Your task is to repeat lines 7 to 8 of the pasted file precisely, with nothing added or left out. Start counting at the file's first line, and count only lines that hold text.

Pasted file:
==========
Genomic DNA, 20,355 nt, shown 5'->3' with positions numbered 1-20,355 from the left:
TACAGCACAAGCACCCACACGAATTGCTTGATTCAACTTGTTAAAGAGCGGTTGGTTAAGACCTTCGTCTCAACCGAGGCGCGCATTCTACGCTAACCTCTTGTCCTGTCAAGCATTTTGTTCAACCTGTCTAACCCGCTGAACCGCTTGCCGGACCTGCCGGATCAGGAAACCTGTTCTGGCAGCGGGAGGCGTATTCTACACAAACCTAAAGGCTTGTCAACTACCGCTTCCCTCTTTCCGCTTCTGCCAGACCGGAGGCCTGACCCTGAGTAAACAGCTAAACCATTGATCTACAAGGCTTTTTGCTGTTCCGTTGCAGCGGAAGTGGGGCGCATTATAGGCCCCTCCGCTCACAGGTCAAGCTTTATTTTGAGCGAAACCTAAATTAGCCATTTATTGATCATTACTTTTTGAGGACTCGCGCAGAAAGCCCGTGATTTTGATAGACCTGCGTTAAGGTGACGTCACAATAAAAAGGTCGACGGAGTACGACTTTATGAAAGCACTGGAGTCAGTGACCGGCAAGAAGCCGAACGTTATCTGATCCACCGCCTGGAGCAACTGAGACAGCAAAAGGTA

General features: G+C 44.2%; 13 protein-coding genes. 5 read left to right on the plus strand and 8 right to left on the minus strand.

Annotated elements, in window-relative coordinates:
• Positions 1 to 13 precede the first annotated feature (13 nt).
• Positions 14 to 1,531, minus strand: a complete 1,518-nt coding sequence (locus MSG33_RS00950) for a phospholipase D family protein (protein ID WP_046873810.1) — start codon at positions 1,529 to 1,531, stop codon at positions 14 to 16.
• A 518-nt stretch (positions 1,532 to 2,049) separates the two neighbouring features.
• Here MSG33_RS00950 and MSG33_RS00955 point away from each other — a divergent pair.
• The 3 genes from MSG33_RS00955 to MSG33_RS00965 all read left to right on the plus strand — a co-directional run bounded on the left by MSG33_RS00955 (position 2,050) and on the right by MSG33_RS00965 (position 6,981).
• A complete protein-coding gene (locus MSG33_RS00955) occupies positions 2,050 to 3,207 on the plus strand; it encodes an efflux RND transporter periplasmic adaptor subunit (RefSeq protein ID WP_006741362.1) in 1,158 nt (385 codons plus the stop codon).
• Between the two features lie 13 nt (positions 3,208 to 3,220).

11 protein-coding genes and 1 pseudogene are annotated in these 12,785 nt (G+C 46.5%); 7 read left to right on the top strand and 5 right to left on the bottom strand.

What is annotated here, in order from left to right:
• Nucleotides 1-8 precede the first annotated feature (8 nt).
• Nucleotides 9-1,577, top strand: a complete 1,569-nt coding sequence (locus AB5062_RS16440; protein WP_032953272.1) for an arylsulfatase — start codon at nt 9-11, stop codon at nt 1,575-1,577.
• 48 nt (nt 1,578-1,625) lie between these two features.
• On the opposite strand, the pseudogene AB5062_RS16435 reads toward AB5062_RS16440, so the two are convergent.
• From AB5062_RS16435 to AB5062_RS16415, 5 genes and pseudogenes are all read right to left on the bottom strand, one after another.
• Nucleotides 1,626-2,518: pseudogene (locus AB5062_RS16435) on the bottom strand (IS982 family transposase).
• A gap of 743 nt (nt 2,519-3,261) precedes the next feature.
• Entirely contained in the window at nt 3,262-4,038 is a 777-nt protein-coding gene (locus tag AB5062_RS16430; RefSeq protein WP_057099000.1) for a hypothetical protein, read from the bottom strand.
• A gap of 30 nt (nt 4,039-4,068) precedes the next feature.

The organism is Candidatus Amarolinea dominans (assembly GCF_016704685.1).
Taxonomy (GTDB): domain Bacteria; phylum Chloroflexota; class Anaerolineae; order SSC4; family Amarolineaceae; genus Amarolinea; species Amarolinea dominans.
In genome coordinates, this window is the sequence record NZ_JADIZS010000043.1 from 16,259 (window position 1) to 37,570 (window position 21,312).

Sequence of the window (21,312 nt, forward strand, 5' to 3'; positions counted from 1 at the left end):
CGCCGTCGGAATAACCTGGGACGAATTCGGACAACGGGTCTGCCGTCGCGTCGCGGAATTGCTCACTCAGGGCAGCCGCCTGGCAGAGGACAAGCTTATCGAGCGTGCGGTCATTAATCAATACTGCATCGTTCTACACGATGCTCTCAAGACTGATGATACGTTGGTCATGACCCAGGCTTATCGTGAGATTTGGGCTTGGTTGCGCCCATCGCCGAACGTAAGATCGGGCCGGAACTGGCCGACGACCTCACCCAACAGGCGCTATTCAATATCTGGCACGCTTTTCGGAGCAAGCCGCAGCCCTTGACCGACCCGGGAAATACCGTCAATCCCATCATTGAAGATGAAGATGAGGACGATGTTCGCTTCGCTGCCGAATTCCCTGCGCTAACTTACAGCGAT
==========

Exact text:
• A 518-nt stretch (positions 1,532 to 2,049) separates the two neighbouring features.
• Here MSG33_RS00950 and MSG33_RS00955 point away from each other — a divergent pair.